Gwendolyn Sasse and Yuliya Bidenko examine Ukraine’s recent history and discuss the role of civilian resistance in opposing Russian forces and rebuilding the country.
Nearly a decade has passed since Russia initiated its invasion of Ukraine. This tumultuous period has left a profound mark on Ukrainian society and cultivated a culture of resilience.
Gwendolyn Sasse, a nonresident senior fellow at Carnegie Europe, and Yuliya Bidenko, an associate professor of political science at Karazin Kharkiv National University, discuss Ukraine’s recent history, the perseverance of its people, and its hopes for the future.
Yuliya Bidenko, “How Ukraine Was Underestimated: Decentralization, EU Integration and Digitalization.” ZOiS Lecture Series in cooperation with Humboldt-Universität zu Berlin, July 14, 2022.
Yuliya Bidenko, “(De)Structuring of the Civil Society in the Political Process in Ukraine and Belarus,” in The Nonprofit Sector in Eastern Europe, Russia and Central Asia: Civil Society Advances and Challenges, ed. D.H. Smith, A.V. Moldavanova, and S. Krasynska, (Leiden, Netherlands, and Boston, MA: Brill Publishers, 2018).
Gwendolyn Sasse and Alice Lackner, “War and State-Making in Ukraine: Forging a Civic Identity from Below?,”Ideology and Politics 1, no. 12, 2019.
Gwendolyn Sasse, “Public Perceptions in Flux: Identities, War, and Transnational Linkages in Ukraine,” June 12, 2018, ZOiS.
“What Ukrainians Think About Ukraine’s Movement Towards EU Membership – Survey,” last modified January 10, 2023, New Europe Center.
“Social Screening of Ukrainian Society During the Russian Invasion,” last modified October 7, 2022, Gradus.
“Results-2022: Under the blue-yellow flag of freedom!,” last modified January 5, 2023, Ilko Kucheriv Democratic Initiatives Foundation.
Sergiy Solodkyy and Gwendolyn Sasse. “The Link Between Decentralization and EU Integration,” New Europe Center and Centre for East European and International Studies.
Rosa Balfour and Thomas de Waal, “How Russia Shattered Europe’s Post-Cold War Illusions,” September 14, 2022, Carnegie Europe.
Gwendolyn Sasse, “The Risks of Negotiating an End to the War in Ukraine,” December 6, 2022, Carnegie Europe.
Gwendolyn Sasse, “Der Krieg Gegen Die Ukraine” (Munich, Germany: C.H. Beck) 2022.
February 24 marks a year since Russia began its latest invasion of Ukraine. Recent headlines have focused on the Kremlin's military tactics, possible new offensives in the spring, and the latest decision to step up military assistance for Ukraine from Europe and the United States. And yet that attention at times makes us lose sight of Ukraine and its people. Their culture, their history, and in particular, their perseverance are central to understanding the dynamics of today as well as the possibilities of tomorrow. Understanding Ukrainian society has to be an integral part of our discussions about European and international security.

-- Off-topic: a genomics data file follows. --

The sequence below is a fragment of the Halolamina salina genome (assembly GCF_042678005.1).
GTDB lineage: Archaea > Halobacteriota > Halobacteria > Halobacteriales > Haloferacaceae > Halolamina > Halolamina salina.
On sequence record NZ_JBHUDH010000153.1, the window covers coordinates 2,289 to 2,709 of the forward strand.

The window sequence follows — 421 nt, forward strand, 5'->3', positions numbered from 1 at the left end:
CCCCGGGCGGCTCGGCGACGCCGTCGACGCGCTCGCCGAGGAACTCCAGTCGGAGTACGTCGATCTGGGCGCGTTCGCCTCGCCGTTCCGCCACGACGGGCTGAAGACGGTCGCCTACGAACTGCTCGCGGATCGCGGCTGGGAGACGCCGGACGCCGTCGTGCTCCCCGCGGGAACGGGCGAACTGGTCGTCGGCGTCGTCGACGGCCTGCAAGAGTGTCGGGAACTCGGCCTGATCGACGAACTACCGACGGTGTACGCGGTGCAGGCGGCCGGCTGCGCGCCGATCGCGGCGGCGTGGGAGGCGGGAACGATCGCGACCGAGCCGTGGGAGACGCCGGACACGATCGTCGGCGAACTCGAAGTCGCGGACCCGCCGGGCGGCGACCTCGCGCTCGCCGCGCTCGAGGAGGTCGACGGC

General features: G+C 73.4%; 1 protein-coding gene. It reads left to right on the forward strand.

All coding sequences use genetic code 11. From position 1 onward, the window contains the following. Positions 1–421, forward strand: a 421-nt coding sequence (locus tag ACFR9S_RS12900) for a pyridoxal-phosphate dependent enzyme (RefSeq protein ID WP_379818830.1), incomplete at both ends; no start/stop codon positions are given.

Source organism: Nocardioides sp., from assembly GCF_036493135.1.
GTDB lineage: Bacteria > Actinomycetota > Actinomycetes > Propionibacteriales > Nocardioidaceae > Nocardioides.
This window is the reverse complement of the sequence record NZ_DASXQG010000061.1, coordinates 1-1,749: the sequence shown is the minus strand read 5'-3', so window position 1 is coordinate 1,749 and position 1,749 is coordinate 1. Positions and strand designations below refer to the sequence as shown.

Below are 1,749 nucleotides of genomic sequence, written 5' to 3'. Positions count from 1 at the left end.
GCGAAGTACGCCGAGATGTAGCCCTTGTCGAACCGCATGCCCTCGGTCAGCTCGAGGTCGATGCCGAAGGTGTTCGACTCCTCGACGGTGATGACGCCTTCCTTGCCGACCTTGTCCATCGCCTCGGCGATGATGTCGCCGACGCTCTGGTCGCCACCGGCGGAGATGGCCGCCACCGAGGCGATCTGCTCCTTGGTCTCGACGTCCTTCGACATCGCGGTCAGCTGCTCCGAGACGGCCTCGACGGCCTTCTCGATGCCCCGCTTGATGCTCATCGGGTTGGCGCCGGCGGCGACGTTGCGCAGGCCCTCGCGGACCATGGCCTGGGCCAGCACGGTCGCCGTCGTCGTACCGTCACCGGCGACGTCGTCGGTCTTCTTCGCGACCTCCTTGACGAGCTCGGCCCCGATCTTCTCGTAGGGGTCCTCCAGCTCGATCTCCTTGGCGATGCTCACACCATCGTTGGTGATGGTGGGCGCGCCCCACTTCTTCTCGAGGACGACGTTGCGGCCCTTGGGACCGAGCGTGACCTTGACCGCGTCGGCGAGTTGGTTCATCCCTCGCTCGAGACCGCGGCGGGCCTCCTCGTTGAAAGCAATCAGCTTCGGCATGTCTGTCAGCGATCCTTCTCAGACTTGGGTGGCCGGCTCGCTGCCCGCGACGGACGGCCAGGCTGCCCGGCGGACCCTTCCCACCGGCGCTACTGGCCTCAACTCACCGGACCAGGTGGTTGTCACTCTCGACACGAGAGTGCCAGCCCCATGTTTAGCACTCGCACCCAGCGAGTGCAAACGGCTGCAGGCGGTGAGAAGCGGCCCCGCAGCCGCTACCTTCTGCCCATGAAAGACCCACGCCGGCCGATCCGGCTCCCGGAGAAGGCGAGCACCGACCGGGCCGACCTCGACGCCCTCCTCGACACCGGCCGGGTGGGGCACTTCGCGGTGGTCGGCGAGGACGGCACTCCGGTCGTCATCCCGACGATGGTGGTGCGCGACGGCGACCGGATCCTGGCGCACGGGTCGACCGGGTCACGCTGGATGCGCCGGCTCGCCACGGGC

So what are the sources of Ukraine's culture of resistance? How has the last decade of Russia-Ukraine relations shaped the war? And what will some of Ukraine's greatest challenges be when the war comes to an end?
Hello and welcome to Europe Inside Out, a monthly podcast from Carnegie Europe about the continent's greatest foreign policy challenges.
My name is Gwendolyn Sasse and I'm a nonresident senior fellow at Carnegie Europe.
This episode of Europe Inside Out is about Ukraine and how the country has withstood the last year. I'm joined by Yuliya Bidenko, an associate professor of political science at Karazin Kharkiv National University and currently a fellow in the Ukraine Research Network Unit at the Centre for East European and International Studies in Berlin. Yuliya, welcome.
Hello Gwendolyn. Many thanks for having me here today.
We are speaking just ahead of the one-year mark since Russia's latest invasion of Ukraine began on the 24th February 2022.
There's a great deal to unpack, some of which my colleagues Rosa Balfour and Thomas de Waal did back in September 2022. But the war dynamics have evolved since then, and we need to take stock. Attention in international policy and public debates has recently focused on the necessity versus the risks of stepping up military assistance to Ukraine. The long-awaited decision by the German government to send Leopard 2 tanks and allow the export to Ukraine of Leopard 2 tanks from European allies to Ukraine, together with the coupling of this decision to the US announcement to send Abrams tanks marks a new stage in this war.
Currently, fighting is concentrated in the Donbas region in Eastern Ukraine, near the city of Bakhmut. New Russian and Ukrainian offensives are expected in the spring.
Amidst these latest developments, I'd like to draw attention to the Ukrainian people. Yuliya, is it possible at all to describe daily life of those who live in Ukraine? Or maybe put a bit differently, how would you describe Ukrainian society and politics at this point?